The world is changing faster than ever before – and successful businesses pivot along with it.
But there are levels of success. Organizations that adapt to change, survive. That’s one level – and it’s perfectly fine. By comparison, exceptional businesses and their leaders take things to the next level, swimming strongly against the tide and taking their best people with them. Their goal extends beyond survival to thrival: defined by the Urban Dictionary as “out of survival mode and into an optimal state of health, vitality, joy, and well-being.” Sounds pretty awesome, right?
Here are three lessons that can be learned from business leaders who have thrived.
Be the Customer
Indra Nooyi, former CEO of Pepsico, personified thrival. One of her strongest business tactics was asking her employees to think of themselves not just as representatives of their customers, but as customers themselves. Nooyi practiced what she preached, making regular visits to retail stores part of her MO. Similarly:
- Amazon CEO Jeff Bezos is an avid reader. By learning first-hand the desires and needs of this and other targeted customer segments, he made his company the iconic success story it is today.
- Apple founders Steve Jobs and Steve Wozniak shared a common passion for music. They spent time hunting through stores together to collect rare albums, and master the real needs of listeners. And the rest is history.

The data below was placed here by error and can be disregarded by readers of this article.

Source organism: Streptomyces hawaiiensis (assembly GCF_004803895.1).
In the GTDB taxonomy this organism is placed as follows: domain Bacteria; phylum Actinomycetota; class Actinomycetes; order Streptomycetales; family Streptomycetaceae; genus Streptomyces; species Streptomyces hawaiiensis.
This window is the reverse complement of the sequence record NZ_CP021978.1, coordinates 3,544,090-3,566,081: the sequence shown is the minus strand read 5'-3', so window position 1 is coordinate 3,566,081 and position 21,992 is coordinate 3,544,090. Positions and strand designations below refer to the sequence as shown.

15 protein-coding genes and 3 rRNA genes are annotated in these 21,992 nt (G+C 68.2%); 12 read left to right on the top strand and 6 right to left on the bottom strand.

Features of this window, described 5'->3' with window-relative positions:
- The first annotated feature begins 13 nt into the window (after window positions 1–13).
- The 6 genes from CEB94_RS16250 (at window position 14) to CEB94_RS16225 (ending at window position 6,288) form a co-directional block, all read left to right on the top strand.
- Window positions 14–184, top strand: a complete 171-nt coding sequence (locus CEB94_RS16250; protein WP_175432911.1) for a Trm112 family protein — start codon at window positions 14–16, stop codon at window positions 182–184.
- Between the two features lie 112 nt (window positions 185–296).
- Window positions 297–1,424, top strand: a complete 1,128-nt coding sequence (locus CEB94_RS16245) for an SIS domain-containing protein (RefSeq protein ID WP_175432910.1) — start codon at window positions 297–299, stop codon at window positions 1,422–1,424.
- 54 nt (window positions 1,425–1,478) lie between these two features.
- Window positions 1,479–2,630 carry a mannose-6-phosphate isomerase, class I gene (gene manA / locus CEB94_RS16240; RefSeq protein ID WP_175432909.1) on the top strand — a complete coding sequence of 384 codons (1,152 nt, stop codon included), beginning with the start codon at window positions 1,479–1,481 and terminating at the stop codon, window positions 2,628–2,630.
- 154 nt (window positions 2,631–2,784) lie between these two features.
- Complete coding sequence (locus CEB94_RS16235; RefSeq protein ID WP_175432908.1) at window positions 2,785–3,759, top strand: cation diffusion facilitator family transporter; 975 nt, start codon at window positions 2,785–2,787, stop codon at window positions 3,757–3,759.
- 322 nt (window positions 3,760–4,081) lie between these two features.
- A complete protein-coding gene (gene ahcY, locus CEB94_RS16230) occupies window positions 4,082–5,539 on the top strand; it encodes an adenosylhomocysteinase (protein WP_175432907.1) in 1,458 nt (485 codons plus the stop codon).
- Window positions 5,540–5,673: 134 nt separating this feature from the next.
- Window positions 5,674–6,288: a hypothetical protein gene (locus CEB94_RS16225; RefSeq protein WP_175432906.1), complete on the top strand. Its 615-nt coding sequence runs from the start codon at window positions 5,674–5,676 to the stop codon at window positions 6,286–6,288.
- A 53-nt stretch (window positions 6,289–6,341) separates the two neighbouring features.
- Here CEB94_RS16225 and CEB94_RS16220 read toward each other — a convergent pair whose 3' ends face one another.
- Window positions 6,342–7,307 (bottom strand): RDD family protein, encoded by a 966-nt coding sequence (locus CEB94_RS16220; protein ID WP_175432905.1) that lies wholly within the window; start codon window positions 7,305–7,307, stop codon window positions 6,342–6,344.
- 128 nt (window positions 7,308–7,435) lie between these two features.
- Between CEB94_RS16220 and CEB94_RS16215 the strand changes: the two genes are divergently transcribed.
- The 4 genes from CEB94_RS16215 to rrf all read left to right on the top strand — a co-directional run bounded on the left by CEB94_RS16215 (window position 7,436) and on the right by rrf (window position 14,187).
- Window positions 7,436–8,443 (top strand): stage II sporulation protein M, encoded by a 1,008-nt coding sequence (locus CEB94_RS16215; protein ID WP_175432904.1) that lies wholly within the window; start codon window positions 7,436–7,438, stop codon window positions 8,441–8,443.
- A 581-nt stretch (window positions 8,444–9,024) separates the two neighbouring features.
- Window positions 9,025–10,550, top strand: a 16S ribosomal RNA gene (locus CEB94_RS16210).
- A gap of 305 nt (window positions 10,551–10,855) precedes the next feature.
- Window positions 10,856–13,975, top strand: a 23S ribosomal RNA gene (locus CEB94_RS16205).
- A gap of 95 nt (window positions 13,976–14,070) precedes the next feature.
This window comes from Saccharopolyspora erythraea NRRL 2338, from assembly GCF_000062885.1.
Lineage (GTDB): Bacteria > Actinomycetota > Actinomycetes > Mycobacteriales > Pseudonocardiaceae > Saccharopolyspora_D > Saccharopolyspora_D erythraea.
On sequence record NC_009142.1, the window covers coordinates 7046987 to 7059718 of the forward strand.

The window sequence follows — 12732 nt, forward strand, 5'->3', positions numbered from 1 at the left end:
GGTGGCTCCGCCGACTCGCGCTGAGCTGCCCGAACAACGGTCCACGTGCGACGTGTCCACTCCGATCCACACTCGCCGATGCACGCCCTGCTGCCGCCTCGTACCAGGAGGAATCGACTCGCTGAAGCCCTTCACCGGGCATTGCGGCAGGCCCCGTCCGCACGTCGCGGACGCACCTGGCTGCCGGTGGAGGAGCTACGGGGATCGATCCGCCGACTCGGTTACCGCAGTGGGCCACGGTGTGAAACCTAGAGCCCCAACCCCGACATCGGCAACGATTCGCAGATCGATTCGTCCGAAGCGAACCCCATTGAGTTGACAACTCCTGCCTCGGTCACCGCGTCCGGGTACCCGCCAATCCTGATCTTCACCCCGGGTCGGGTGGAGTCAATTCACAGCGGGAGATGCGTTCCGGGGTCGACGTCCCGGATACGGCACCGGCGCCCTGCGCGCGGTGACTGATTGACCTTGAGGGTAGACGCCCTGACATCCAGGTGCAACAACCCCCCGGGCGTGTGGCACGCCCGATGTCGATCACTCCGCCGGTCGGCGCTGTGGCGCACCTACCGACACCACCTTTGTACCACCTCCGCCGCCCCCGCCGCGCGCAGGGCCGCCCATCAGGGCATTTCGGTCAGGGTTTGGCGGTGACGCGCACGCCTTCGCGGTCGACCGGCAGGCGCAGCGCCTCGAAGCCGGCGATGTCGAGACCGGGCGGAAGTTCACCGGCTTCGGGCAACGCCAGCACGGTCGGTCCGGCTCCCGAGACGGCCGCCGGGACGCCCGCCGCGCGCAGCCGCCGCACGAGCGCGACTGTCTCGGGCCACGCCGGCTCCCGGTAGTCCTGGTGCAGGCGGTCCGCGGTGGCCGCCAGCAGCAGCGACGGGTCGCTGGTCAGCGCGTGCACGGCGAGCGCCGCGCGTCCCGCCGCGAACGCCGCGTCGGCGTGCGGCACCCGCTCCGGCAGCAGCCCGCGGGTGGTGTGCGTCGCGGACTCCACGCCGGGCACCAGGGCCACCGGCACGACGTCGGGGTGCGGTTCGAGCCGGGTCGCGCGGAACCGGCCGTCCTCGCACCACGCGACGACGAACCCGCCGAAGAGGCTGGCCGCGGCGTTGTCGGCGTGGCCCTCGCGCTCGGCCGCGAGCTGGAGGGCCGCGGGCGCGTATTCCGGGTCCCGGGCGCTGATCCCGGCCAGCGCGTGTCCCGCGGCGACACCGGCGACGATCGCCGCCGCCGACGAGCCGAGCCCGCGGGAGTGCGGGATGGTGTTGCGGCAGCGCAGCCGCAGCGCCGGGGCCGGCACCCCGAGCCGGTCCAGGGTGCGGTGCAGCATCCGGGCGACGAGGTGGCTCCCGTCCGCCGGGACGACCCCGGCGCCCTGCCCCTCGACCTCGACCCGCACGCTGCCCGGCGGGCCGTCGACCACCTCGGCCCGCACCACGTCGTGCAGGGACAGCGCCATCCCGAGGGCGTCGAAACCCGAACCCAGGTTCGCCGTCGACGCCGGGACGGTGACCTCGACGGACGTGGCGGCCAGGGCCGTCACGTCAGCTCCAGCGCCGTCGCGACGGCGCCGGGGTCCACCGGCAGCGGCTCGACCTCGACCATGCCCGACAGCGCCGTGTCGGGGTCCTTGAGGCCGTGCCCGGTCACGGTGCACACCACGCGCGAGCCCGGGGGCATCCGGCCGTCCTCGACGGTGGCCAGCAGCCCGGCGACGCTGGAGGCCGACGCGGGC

In the 90s, Nissan Japan was facing bankruptcy when it was purchased by Renault. Carlos Ghosn, then CEO of Renault, had the ominous job of shutting down five Nissan factories, which were operating at severe losses. On his arrival, Ghosn told Nissan employees, “I am here for one reason: to fix the company. I came to Japan not for the sake of Renault, but for Nissan.”
He went on to explain in clear, honest terms the reasons behind the plant closures: that they were not helping Nissan employees, but rather, were helping competitors’ interests. This enabled Ghosn to earn trust, even in the face of inevitable adversity. Similarly:
- Rick Levin, president of Yale University in the 1980s, had to make some major changes to keep the institution from losing its top-tier Ivy League status. To do so, he had to drive controversial development in Yale’s hometown of New Haven, CT. Levin required every employee and student to become active in urban community service. This enabled the needed development efforts to be greenlighted and trust to be cemented.
Being an active listener is a key leadership skill. Ghosn was a master at it, spending time talking to employees, asking them open-ended questions, and seeking their feedback. Also:
- On the schedule of Jeffrey Katzenberg, CEO of Dreamworks Animation: meet his employees for meals in casual settings where everyone is comfortable and relaxed. It helped people to connect and ideas and innovation to flourish.
Looking to Further Grow Your Business? We Can Help!
As you grow your business, with thrival as your goal, consider partnering with Key HR to help with your leadership development and other talent management needs including payroll, employee leasing, benefits, and insurance. Contact us today to learn more.
- Posted by admin
- On March 15, 2023
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